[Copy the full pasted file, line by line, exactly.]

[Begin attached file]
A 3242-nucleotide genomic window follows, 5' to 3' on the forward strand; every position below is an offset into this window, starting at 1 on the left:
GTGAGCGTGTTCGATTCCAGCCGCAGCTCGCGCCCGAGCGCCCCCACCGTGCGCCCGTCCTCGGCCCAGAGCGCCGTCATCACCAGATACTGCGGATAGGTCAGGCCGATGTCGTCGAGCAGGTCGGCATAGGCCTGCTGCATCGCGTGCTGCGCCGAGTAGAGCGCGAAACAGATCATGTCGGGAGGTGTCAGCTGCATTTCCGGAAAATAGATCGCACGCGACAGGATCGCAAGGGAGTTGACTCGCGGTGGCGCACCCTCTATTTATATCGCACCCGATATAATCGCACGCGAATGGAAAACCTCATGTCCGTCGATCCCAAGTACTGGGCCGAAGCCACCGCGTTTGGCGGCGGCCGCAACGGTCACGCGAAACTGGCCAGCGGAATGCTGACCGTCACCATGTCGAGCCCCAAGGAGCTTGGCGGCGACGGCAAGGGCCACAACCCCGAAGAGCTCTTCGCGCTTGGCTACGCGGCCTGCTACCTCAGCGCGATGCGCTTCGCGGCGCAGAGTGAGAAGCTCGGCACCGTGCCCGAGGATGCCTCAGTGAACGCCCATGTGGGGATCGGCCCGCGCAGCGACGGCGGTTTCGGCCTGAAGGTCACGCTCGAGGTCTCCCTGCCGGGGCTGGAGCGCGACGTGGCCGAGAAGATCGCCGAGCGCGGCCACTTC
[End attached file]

A 3242-nucleotide genomic window follows, 5' to 3' on the forward strand; every position below is an offset into this window, starting at 1 on the left:
GTGAGCGTGTTCGATTCCAGCCGCAGCTCGCGCCCGAGCGCCCCCACCGTGCGCCCGTCCTCGGCCCAGAGCGCCGTCATCACCAGATACTGCGGATAGGTCAGGCCGATGTCGTCGAGCAGGTCGGCATAGGCCTGCTGCATCGCGTGCTGCGCCGAGTAGAGCGCGAAACAGATCATGTCGGGAGGTGTCAGCTGCATTTCCGGAAAATAGATCGCACGCGACAGGATCGCAAGGGAGTTGACTCGCGGTGGCGCACCCTCTATTTATATCGCACCCGATATAATCGCACGCGAATGGAAAACCTCATGTCCGTCGATCCCAAGTACTGGGCCGAAGCCACCGCGTTTGGCGGCGGCCGCAACGGTCACGCGAAACTGGCCAGCGGAATGCTGACCGTCACCATGTCGAGCCCCAAGGAGCTTGGCGGCGACGGCAAGGGCCACAACCCCGAAGAGCTCTTCGCGCTTGGCTACGCGGCCTGCTACCTCAGCGCGATGCGCTTCGCGGCGCAGAGTGAGAAGCTCGGCACCGTGCCCGAGGATGCCTCAGTGAACGCCCATGTGGGGATCGGCCCGCGCAGCGACGGCGGTTTCGGCCTGAAGGTCACGCTCGAGGTCTCCCTGCCGGGGCTGGAGCGCGACGTGGCCGAGAAGATCGCCGAGCGCGGCCACTTC